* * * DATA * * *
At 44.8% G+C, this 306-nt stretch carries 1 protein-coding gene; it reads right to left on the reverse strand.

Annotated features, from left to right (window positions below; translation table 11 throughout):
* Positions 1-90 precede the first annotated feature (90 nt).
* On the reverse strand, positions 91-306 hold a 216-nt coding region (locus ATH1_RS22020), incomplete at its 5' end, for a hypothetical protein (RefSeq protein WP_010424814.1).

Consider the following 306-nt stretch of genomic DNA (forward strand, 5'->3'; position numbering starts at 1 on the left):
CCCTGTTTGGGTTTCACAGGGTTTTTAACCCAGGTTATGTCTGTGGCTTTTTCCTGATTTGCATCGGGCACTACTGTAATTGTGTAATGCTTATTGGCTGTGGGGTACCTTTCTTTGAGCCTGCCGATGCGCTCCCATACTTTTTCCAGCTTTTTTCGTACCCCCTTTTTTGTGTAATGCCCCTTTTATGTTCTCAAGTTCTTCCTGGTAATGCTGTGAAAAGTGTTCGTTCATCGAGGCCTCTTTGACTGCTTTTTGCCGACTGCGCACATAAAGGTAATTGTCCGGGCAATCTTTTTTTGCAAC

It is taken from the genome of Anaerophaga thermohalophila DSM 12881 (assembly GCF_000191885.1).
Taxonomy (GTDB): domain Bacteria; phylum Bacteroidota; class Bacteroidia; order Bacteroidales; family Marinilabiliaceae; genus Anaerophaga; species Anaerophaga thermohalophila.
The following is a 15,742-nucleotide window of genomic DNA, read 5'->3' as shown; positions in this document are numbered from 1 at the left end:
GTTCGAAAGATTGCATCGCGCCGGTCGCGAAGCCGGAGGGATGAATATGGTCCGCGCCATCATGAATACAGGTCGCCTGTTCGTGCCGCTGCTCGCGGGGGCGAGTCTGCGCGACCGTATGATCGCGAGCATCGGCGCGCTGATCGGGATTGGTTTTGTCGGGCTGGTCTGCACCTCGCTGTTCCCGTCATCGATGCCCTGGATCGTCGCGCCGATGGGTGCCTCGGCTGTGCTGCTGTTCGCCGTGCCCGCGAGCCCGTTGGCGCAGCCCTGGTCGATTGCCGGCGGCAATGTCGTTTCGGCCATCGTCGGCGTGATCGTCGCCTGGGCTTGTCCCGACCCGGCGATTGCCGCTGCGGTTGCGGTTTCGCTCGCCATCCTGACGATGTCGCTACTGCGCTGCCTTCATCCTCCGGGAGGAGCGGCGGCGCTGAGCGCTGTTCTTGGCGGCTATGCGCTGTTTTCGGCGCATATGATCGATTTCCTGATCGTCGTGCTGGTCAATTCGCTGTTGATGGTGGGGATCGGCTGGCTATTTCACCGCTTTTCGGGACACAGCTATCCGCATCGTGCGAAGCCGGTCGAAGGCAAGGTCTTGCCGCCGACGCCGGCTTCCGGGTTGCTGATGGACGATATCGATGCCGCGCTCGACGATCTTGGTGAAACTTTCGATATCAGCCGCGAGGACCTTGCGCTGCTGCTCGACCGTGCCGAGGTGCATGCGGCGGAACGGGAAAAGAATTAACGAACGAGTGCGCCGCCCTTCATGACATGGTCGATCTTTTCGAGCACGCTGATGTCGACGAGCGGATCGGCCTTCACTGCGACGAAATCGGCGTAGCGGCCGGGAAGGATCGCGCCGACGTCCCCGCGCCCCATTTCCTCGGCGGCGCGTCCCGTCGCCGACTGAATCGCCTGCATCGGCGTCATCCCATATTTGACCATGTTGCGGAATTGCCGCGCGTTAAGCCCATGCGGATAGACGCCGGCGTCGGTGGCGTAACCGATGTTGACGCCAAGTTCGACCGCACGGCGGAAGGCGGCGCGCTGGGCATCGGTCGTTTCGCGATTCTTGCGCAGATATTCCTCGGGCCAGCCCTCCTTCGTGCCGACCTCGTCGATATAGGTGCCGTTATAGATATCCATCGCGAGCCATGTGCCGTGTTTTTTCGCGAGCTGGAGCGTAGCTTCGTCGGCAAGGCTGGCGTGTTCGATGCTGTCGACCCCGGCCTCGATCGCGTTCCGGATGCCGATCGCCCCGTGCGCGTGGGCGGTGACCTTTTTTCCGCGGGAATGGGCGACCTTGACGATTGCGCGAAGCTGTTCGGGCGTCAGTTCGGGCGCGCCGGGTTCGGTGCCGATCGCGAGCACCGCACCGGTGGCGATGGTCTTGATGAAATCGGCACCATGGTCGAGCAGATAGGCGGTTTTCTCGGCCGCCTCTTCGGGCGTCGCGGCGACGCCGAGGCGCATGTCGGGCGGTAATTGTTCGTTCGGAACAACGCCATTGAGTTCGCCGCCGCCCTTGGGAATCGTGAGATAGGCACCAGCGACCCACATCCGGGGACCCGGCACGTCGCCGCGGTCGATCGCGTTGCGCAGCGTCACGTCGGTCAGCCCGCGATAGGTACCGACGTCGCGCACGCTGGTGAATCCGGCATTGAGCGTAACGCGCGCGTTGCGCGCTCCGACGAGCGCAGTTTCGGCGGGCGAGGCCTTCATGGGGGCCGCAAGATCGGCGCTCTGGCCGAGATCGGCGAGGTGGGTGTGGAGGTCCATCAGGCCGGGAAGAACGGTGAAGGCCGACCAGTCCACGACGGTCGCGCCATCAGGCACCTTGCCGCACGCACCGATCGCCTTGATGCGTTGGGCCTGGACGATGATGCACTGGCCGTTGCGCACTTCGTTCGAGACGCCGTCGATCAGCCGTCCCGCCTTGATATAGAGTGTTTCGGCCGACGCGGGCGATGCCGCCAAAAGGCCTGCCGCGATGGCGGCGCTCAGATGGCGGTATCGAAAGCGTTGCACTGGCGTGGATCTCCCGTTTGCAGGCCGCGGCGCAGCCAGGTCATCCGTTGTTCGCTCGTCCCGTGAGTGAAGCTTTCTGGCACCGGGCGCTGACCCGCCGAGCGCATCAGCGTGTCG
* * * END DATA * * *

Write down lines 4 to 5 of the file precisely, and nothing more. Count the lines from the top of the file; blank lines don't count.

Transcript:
* On the reverse strand, positions 91-306 hold a 216-nt coding region (locus ATH1_RS22020), incomplete at its 5' end, for a hypothetical protein (RefSeq protein WP_010424814.1).

Consider the following 306-nt stretch of genomic DNA (forward strand, 5'->3'; position numbering starts at 1 on the left):